Dinner at Owamni is a surprisingly casual affair for a James Beard level establishment. But perhaps that is part of the “decolonizing” of the dining experience and ingredients. Every ingredient at Owamni is a traditional indigenous ingredient so wheat, dairy, cane sugar and booze are not on the menu. There are non-alcoholic cocktails and wines from indigenous and BIPOC producers and regions. For example, the wine list features Mexican wine from the Valley of Guadalupe which I have only seen in one other restaurant in the United States in Santa Fe, New Mexico. The non-alcoholic drinks are all beautiful and complex.
Our meal began with elk tartare, seeds & crickets, sweet potatoes and duck sausage. We moved on to squash, bison and hand harvested wild rice with a desert of wild rice ice cream. All in all everything was earthy and delicious. You could taste the care and thoughtfulness that went into the sustainable harvesting practices and its preparation. None of the ingredients were in anyway foreign to me as they are things I grew up eating from a family that has been close to the land both via hunting game and growing our own food my whole life. The unique aspect of it to me was the experience of it being placed before me as elevated cuisine, not as something we eat because we have to. A reclaiming of the cast off ingredients of our ancestors (I’m part Cherokee) and our indigenous cultures is a beautiful thing to witness. Food does not have to be French or Spanish or from the court of this or that white colonizing overlord to be good or “worthy of being created by a chef.” The Souix chef and his concept for Owamni is a very beautiful way to bring these real American ingredients to the forefront and remind, heal and support indigenous communities who were forced to forget and accept European food as their food, or in some experiences, lost their sacred foods because colonizers literally ripped them away from them (see the story of quinoa).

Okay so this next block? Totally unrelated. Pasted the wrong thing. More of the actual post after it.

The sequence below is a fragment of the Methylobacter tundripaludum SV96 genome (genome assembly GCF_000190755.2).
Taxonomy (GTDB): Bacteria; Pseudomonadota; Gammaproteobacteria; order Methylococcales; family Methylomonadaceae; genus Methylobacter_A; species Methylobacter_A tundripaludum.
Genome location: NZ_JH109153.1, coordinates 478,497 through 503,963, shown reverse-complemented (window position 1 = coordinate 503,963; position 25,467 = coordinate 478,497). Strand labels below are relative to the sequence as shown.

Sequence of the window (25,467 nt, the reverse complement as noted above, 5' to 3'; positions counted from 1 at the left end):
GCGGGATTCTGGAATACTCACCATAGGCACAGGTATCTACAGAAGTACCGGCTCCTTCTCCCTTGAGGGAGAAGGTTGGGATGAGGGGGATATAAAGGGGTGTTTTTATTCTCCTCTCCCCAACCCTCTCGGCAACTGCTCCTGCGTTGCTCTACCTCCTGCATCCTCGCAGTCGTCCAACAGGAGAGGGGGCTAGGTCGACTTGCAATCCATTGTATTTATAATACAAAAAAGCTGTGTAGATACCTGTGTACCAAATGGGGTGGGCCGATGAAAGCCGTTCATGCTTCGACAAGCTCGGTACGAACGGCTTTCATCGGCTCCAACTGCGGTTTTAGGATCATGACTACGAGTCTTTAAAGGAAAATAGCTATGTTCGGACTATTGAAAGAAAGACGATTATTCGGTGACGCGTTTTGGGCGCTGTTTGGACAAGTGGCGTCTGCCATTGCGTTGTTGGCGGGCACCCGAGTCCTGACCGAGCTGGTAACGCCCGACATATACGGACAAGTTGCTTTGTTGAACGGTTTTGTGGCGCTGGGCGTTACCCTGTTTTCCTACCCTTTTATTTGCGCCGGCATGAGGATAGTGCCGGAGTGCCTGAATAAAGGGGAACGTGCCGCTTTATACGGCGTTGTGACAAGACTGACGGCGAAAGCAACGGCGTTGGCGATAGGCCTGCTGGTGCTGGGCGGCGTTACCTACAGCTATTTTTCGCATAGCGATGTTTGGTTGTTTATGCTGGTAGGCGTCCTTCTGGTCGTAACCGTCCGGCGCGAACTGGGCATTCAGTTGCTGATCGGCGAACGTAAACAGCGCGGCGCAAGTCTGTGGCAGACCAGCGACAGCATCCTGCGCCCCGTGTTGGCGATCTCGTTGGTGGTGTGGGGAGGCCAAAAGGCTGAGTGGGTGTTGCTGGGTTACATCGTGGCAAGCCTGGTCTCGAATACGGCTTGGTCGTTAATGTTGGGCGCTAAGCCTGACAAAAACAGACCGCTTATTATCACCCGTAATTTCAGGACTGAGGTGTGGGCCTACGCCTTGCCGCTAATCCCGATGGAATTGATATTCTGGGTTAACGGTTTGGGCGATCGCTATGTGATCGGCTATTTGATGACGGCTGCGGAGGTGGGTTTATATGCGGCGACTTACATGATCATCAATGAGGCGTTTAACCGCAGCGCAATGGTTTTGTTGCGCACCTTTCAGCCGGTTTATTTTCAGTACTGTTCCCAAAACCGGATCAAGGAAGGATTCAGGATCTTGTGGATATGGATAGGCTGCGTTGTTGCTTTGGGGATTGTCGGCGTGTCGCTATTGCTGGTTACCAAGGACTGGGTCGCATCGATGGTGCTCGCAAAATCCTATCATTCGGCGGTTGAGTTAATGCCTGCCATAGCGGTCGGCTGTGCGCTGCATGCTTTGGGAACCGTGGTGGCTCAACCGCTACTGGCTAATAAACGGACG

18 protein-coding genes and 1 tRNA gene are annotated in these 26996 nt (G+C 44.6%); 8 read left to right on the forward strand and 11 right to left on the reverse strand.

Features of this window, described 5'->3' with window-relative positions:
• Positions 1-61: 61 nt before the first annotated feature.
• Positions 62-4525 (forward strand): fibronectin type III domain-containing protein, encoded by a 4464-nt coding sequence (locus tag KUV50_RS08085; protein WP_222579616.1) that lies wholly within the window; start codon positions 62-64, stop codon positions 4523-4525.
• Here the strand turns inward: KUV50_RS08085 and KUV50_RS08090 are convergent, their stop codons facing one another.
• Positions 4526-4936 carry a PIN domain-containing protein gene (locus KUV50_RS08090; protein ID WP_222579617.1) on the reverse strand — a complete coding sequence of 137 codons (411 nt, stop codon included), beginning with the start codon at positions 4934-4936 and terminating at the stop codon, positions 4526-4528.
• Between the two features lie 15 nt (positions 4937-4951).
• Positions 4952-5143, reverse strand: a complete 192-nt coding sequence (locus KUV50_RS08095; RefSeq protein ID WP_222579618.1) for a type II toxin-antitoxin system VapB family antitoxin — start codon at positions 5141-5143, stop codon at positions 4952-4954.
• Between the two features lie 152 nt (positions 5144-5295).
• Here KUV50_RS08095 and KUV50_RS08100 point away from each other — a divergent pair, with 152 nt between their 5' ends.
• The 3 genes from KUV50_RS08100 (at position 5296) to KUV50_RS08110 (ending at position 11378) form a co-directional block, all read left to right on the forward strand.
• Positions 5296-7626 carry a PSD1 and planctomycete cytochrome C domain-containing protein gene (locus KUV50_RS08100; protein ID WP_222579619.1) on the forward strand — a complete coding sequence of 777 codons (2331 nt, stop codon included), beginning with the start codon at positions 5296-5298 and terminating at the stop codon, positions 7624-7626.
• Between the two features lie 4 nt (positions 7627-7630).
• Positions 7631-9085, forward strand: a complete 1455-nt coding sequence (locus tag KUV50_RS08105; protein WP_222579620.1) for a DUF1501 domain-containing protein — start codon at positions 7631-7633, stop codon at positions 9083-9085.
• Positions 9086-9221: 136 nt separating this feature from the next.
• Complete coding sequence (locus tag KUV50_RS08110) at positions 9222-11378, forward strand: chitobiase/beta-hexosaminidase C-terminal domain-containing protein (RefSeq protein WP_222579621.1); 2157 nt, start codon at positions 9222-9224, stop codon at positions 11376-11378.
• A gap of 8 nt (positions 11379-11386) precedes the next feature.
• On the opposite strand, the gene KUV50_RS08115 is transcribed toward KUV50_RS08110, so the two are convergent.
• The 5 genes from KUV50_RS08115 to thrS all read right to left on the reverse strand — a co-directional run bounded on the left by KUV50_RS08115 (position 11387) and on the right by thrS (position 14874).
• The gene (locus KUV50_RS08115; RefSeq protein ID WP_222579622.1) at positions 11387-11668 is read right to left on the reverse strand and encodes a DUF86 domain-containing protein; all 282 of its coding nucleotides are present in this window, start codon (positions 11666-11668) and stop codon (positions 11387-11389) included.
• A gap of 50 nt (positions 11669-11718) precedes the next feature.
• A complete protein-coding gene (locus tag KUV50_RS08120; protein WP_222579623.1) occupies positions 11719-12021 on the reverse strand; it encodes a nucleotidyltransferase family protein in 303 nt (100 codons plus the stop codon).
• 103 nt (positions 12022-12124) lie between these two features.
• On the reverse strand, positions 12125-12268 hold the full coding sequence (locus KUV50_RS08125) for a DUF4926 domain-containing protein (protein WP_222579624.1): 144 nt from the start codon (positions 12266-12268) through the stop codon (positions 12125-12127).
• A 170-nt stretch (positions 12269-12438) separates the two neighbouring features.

In my case, I am celebrating the fact that I am privileged enough at this point in my life to be able to fly into Minnesota for less than 24 hours so I can eat at a James Beard awarded restaurant serving the food of my childhood. I grew up on venison and game, wild rice and squash because without it we would have had food insecurity. These indigenous ingredients grown and harvested by us were supplemented by government cheese, canned pork, flour, sugar and powdered milk from free agricultural subsidies my mother and grandmother waited in line for. And as it turns out, since we are Cherokee, that we are lactose intolerant, gluten sensitive, and prone to diabetes and alcoholism – so the government’s food was actually poison. Our food, the food of this land (North America), the three sisters of corn, beans and squash, wild rice, game animals of deer, bison, elk, rabbit, duck and geese -this is our food that nourishes and heals. And it was such a pleasure, and is such a pleasure to see it recognized as the amazing and magickal food that it is. Thank you Owamni, the Souix Chef and everyone involved for making this vision into the reality that is drawing people in like a magnet at this place and time. May we continue to acknowledge, elevate and enjoy this food.